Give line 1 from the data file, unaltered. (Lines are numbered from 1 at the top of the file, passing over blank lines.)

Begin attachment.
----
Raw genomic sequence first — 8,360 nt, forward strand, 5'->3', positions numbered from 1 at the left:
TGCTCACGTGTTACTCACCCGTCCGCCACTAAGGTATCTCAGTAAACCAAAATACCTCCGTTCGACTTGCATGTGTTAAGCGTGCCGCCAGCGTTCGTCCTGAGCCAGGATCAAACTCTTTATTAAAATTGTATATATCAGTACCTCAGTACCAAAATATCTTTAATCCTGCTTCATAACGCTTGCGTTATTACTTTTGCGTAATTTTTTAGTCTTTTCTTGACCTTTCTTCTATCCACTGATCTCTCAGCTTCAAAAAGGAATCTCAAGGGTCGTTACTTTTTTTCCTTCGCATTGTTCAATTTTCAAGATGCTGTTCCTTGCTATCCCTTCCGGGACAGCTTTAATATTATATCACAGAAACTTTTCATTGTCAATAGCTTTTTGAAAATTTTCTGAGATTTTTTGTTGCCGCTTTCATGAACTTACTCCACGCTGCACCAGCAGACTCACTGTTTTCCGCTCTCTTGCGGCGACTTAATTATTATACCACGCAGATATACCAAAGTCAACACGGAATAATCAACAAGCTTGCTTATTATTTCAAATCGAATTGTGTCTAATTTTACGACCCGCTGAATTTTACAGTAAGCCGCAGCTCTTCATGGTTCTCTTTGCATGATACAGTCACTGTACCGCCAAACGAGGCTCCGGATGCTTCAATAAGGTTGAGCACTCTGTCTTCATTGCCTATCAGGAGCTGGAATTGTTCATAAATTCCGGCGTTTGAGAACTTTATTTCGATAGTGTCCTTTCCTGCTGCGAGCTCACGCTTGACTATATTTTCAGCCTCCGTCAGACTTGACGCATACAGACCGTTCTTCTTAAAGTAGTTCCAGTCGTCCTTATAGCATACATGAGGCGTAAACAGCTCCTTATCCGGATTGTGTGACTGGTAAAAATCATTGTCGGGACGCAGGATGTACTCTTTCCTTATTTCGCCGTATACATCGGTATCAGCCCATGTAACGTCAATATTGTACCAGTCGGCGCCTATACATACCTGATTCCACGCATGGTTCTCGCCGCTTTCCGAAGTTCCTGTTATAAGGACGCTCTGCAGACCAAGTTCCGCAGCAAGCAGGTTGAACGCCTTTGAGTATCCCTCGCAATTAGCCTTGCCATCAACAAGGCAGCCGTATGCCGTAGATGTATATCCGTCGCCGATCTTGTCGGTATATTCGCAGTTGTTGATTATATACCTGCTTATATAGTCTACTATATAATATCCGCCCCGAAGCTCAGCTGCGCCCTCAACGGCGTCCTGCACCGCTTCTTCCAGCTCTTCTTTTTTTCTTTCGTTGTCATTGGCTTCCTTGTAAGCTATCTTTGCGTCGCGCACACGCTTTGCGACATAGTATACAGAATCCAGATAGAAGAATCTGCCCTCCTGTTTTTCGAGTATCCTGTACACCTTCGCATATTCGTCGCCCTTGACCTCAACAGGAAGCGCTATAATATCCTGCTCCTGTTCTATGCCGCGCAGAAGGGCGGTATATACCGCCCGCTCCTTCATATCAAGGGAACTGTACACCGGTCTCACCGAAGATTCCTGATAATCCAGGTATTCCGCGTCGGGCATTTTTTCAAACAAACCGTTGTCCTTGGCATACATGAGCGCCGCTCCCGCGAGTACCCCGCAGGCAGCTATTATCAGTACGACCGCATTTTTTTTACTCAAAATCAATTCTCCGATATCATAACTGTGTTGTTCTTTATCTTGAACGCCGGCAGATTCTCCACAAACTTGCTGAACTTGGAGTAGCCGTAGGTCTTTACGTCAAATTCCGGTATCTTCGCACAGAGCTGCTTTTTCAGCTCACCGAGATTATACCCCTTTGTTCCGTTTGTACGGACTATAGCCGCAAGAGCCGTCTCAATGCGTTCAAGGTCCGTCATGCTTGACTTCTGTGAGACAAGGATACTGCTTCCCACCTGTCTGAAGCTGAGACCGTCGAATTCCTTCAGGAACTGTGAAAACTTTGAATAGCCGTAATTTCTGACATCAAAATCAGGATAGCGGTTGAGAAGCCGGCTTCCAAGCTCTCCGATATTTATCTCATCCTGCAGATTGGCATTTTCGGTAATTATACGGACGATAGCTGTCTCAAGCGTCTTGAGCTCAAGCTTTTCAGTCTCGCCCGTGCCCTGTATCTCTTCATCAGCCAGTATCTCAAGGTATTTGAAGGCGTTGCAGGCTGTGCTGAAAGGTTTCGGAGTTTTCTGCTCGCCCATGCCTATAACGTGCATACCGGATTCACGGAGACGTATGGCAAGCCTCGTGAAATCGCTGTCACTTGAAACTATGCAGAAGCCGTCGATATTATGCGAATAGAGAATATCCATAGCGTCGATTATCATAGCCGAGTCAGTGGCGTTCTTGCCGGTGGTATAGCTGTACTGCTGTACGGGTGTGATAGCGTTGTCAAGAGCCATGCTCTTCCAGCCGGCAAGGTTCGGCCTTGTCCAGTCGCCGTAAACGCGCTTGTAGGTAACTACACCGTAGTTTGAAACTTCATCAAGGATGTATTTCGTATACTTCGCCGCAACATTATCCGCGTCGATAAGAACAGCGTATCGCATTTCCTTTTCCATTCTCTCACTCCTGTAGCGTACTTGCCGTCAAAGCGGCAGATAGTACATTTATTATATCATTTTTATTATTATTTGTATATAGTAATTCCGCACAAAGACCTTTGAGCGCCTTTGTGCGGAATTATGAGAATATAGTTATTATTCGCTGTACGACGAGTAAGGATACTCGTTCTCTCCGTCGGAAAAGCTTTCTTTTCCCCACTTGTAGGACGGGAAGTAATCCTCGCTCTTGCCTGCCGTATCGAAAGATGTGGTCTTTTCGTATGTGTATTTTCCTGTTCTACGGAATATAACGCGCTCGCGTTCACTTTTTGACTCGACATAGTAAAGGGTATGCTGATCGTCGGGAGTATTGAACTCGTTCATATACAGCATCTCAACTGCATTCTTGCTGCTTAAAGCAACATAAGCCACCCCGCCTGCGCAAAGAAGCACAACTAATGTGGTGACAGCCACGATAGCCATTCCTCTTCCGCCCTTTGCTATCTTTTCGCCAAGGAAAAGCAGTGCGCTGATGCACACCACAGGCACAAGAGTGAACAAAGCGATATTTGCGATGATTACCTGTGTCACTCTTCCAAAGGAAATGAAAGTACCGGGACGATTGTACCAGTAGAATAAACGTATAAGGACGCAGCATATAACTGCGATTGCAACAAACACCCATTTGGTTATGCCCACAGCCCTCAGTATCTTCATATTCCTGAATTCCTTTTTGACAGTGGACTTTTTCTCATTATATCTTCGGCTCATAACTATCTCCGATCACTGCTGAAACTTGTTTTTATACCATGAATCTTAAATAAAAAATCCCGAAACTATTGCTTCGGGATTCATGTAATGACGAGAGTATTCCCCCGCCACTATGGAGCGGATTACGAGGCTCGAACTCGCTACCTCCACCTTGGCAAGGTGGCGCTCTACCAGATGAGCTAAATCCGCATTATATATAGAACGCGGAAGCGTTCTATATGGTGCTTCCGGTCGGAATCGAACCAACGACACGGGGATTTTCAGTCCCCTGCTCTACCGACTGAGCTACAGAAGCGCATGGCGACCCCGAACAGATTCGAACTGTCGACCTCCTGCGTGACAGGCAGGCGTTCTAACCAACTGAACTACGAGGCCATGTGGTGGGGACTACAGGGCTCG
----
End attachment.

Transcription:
Raw genomic sequence first — 8,360 nt, forward strand, 5'->3', positions numbered from 1 at the left: